The French film La Horde answers the age-old question: When is it OK to do cocaine? Answer: when you’re in the midst of the zombie apocalypse. It’s not like your D.A.R.E. officer is going to find out.
Aside from the drug bit, La Horde revolves around a gang and a group of cops, who are holed up in a condemned Paris apartment building together when zombies attack. That is not a “long-storyshort” description. That’s all you get.
And so the issues with La Horde begin.
This film completely neglects basic zombie-movie requirements. First and foremost, the audience has to care about the characters. La Horde puts nearly zero effort into character development, leaving nothing for the audience to grab onto.
Also, the humans lack a goal. there’s talk of needing to “get out” of the building but no discussion of a safe haven or solution. One would also expect the characters to be seeking out new information, but in La Horde they see the first zombie, unload half a dozen clips in its chest (the head, guys, the head!), look at the rest and are, like, “darn.” Critical details about how the situation happened in the first place, or even how the characters feel about it, are absent.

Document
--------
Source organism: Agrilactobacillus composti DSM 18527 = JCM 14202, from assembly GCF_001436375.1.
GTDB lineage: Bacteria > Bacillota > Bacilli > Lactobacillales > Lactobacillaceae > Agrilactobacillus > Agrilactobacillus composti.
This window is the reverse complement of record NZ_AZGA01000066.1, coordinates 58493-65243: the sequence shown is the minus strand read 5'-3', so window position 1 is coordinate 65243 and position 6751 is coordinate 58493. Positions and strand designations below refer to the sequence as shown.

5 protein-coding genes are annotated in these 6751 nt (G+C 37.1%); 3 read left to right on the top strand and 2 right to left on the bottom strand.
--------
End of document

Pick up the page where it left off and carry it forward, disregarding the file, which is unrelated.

The final misstep is that there is no real paranoia about infection. in order to survive, the characters in great zombie movies have to avoid blood in the process of spilling it. In La Horde, there’s no discussion of infection other than getting bitten. (well, duh.)
La Horde fails zombie enthusiasts, film nerds, and even those just looking to spike their adrenal glands with some scary action.
Sure, we all know the basic premise for zombie flicks by now, but that doesn’t relieve the filmmakers from their duty to tell the story well. Give us something to care about. (Rated R)